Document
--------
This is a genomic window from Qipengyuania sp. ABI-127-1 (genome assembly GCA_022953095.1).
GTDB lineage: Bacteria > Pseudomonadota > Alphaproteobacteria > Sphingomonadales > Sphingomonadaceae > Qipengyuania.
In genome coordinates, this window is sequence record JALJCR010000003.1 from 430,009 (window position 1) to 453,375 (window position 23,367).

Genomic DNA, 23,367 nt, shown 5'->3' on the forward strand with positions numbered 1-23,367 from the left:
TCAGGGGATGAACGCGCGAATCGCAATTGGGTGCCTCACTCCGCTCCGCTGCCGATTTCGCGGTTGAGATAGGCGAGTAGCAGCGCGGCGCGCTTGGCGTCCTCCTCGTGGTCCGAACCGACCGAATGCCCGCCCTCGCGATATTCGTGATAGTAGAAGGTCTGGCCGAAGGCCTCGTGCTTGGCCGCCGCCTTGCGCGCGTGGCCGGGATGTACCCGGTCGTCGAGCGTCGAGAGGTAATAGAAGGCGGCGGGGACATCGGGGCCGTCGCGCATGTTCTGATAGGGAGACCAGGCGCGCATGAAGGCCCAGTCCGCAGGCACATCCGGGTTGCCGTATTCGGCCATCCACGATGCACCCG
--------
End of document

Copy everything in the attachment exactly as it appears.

This is a genomic window from Qipengyuania sp. ABI-127-1 (genome assembly GCA_022953095.1).
GTDB lineage: Bacteria > Pseudomonadota > Alphaproteobacteria > Sphingomonadales > Sphingomonadaceae > Qipengyuania.
In genome coordinates, this window is sequence record JALJCR010000003.1 from 430,009 (window position 1) to 453,375 (window position 23,367).

Genomic DNA, 23,367 nt, shown 5'->3' on the forward strand with positions numbered 1-23,367 from the left:
TCAGGGGATGAACGCGCGAATCGCAATTGGGTGCCTCACTCCGCTCCGCTGCCGATTTCGCGGTTGAGATAGGCGAGTAGCAGCGCGGCGCGCTTGGCGTCCTCCTCGTGGTCCGAACCGACCGAATGCCCGCCCTCGCGATATTCGTGATAGTAGAAGGTCTGGCCGAAGGCCTCGTGCTTGGCCGCCGCCTTGCGCGCGTGGCCGGGATGTACCCGGTCGTCGAGCGTCGAGAGGTAATAGAAGGCGGCGGGGACATCGGGGCCGTCGCGCATGTTCTGATAGGGAGACCAGGCGCGCATGAAGGCCCAGTCCGCAGGCACATCCGGGTTGCCGTATTCGGCCATCCACGATGCACCCG